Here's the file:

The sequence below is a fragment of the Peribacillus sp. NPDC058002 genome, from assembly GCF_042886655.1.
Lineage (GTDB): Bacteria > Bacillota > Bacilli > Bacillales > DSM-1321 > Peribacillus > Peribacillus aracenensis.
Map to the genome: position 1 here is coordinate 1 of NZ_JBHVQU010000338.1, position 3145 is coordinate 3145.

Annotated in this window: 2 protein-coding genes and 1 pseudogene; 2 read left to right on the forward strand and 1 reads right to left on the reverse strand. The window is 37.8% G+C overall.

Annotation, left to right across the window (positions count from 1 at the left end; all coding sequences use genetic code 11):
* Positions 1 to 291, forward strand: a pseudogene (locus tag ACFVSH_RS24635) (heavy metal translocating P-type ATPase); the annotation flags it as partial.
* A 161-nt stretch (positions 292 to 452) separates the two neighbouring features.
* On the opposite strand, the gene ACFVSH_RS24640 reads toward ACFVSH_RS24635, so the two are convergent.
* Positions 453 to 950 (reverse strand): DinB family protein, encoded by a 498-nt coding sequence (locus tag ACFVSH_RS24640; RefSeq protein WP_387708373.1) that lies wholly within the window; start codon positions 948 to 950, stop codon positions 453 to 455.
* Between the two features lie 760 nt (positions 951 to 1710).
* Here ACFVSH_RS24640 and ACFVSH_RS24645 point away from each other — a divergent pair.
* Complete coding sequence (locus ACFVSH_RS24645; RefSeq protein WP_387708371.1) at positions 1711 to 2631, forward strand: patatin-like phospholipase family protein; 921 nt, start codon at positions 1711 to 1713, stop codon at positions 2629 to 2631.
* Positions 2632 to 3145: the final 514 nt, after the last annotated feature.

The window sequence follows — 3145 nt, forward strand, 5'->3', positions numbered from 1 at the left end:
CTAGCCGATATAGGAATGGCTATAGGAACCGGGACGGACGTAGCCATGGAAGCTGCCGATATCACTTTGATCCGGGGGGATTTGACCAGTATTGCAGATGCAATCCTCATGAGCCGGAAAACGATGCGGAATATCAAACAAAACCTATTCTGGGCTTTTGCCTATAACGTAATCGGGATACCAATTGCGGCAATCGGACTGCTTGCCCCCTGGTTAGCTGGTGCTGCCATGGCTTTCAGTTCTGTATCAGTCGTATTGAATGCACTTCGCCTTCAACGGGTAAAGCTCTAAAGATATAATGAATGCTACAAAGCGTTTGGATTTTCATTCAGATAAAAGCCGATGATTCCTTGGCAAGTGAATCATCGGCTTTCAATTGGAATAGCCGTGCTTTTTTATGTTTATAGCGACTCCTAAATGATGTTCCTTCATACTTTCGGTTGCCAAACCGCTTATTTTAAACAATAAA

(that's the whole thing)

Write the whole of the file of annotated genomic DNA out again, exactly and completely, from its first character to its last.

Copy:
The sequence below is a fragment of the Peribacillus sp. NPDC058002 genome, from assembly GCF_042886655.1.
Lineage (GTDB): Bacteria > Bacillota > Bacilli > Bacillales > DSM-1321 > Peribacillus > Peribacillus aracenensis.
Map to the genome: position 1 here is coordinate 1 of NZ_JBHVQU010000338.1, position 3145 is coordinate 3145.

Annotated in this window: 2 protein-coding genes and 1 pseudogene; 2 read left to right on the forward strand and 1 reads right to left on the reverse strand. The window is 37.8% G+C overall.

Annotation, left to right across the window (positions count from 1 at the left end; all coding sequences use genetic code 11):
* Positions 1 to 291, forward strand: a pseudogene (locus tag ACFVSH_RS24635) (heavy metal translocating P-type ATPase); the annotation flags it as partial.
* A 161-nt stretch (positions 292 to 452) separates the two neighbouring features.
* On the opposite strand, the gene ACFVSH_RS24640 reads toward ACFVSH_RS24635, so the two are convergent.
* Positions 453 to 950 (reverse strand): DinB family protein, encoded by a 498-nt coding sequence (locus tag ACFVSH_RS24640; RefSeq protein WP_387708373.1) that lies wholly within the window; start codon positions 948 to 950, stop codon positions 453 to 455.
* Between the two features lie 760 nt (positions 951 to 1710).
* Here ACFVSH_RS24640 and ACFVSH_RS24645 point away from each other — a divergent pair.
* Complete coding sequence (locus ACFVSH_RS24645; RefSeq protein WP_387708371.1) at positions 1711 to 2631, forward strand: patatin-like phospholipase family protein; 921 nt, start codon at positions 1711 to 1713, stop codon at positions 2629 to 2631.
* Positions 2632 to 3145: the final 514 nt, after the last annotated feature.

The window sequence follows — 3145 nt, forward strand, 5'->3', positions numbered from 1 at the left end:
CTAGCCGATATAGGAATGGCTATAGGAACCGGGACGGACGTAGCCATGGAAGCTGCCGATATCACTTTGATCCGGGGGGATTTGACCAGTATTGCAGATGCAATCCTCATGAGCCGGAAAACGATGCGGAATATCAAACAAAACCTATTCTGGGCTTTTGCCTATAACGTAATCGGGATACCAATTGCGGCAATCGGACTGCTTGCCCCCTGGTTAGCTGGTGCTGCCATGGCTTTCAGTTCTGTATCAGTCGTATTGAATGCACTTCGCCTTCAACGGGTAAAGCTCTAAAGATATAATGAATGCTACAAAGCGTTTGGATTTTCATTCAGATAAAAGCCGATGATTCCTTGGCAAGTGAATCATCGGCTTTCAATTGGAATAGCCGTGCTTTTTTATGTTTATAGCGACTCCTAAATGATGTTCCTTCATACTTTCGGTTGCCAAACCGCTTATTTTAAACAATAAA